Next month Walt Disney Co. hopes to prove the sky is no longer falling.
The adorably round-headed star of its computer-animated movie, "Chicken Little," will make the case that the storied studio has moved into the next generation of animation and can produce the type of hit films that once were its signature -- and an important profit centre.
In the works for five years, "Chicken Little" is the first computer-generated feature film created by Disney animators and follows a string of traditionally animated films that failed to perform as well as many computer-made competitors.
Disney's new effort follows Chicken Little's travails in middle school a year after his disastrously incorrect observation that the sky was falling.
It debuts November 4 in the midst of Disney's talks with Pixar Animation Studios Inc over whether Disney will continue to distribute and share profits from Pixar's computer-generated, or CG, films and could prove an important factor if a deal is struck, analysts said.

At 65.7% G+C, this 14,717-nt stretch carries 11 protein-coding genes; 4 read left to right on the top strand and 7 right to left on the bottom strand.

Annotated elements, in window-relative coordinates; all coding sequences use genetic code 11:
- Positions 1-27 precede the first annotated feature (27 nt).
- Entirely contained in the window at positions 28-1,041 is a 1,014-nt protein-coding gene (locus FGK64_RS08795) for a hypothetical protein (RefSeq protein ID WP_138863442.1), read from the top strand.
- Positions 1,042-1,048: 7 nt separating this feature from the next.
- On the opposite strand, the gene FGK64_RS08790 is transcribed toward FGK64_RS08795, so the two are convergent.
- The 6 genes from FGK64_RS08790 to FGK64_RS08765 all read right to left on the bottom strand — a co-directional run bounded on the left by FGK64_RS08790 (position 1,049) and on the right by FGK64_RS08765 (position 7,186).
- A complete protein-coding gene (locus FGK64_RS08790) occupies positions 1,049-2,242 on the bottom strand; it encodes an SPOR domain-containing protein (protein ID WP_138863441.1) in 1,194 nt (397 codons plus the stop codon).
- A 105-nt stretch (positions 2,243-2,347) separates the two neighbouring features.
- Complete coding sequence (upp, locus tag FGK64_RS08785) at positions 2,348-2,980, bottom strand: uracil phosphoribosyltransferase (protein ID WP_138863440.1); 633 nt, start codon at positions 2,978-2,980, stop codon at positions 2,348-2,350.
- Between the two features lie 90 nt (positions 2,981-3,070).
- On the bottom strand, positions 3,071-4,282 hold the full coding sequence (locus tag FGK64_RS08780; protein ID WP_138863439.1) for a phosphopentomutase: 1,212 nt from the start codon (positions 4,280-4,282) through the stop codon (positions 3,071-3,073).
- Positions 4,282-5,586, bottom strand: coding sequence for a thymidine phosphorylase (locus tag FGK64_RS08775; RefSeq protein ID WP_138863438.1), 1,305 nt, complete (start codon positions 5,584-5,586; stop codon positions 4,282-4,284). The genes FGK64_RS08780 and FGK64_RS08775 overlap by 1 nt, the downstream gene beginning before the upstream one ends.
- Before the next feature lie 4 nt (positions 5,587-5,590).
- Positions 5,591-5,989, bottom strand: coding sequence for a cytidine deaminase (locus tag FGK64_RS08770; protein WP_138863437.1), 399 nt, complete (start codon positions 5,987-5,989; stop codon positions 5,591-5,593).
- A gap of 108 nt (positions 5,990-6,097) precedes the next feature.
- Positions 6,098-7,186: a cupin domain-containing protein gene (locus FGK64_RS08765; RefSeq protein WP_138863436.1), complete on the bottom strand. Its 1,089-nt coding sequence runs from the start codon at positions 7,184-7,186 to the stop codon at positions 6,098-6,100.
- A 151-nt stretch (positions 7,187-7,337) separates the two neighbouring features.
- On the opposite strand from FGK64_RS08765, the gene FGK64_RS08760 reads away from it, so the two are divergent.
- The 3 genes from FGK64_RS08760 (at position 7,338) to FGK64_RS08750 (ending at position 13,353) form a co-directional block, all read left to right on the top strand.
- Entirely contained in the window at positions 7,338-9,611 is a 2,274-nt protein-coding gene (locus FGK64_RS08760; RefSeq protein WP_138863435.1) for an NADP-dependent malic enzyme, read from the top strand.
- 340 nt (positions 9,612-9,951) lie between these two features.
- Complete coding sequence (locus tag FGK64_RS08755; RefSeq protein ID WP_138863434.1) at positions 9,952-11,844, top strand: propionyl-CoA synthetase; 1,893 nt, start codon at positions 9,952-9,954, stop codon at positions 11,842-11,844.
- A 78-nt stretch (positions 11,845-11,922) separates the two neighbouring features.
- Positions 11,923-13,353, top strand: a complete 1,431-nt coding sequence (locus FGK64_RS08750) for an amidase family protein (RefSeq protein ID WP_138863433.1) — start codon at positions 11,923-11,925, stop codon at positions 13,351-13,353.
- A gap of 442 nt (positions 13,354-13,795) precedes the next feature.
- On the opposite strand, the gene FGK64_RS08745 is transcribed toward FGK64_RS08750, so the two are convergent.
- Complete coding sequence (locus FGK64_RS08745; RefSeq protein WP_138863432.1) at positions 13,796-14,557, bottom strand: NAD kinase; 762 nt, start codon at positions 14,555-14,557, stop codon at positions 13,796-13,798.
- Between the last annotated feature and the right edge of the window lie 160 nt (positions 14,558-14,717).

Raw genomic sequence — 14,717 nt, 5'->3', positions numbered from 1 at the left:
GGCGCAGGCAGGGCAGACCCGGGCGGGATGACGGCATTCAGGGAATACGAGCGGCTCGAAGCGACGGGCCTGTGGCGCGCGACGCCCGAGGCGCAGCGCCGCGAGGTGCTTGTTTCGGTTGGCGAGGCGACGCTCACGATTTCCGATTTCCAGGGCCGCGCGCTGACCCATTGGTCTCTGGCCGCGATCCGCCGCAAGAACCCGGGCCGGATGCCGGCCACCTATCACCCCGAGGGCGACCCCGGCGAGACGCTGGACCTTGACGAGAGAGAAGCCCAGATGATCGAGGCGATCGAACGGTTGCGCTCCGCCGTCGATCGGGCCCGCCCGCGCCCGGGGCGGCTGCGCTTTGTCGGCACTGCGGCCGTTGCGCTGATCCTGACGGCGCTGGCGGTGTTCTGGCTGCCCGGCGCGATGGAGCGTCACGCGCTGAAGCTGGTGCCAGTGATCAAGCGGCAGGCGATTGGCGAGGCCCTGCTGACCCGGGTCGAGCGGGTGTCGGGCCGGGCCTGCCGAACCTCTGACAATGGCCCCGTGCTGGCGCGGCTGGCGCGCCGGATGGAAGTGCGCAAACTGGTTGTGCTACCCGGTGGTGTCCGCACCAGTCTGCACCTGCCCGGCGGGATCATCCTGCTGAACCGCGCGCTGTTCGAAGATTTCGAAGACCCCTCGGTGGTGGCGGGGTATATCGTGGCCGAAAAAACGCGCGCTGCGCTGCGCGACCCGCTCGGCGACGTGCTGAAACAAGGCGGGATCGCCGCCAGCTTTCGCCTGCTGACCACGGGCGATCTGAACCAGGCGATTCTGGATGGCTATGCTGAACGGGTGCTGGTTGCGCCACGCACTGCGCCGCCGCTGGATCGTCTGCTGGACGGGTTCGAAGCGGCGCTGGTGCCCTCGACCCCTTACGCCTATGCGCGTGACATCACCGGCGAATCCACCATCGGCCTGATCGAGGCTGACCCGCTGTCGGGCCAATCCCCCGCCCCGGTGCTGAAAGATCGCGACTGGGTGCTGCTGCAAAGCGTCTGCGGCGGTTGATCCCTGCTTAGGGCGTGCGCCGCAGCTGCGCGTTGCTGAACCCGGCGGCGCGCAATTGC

Disney's studio has had a number of golden ages with hand-drawn animated features centring around hits such as the 1937 film, "Snow White and the Seven Dwarfs," and in 1994 "The Lion King." Partner Pixar has had animated hits since 1995.
Ryan Ball, a senior writer for the online Animation magazine said the studio, known for its "Disney Look" and classic story lines, may have to sacrifice both to tap into a more sophisticated audience that now includes young adults.
"Now that everything is going CG, everything is looking the same. That's the trend," Ball said. "(DreamWorks Animation's) 'Shrek' was kind of the first animation movie that went from being a matinee movie for kids to a Friday night date movie."
Analysts said the film must open big and perform well overseas for Disney to be considered a player in the new world of animation, where DreamWorks Animation SKG's "Antz" was not considered a success despite $170 million in worldwide ticket sales.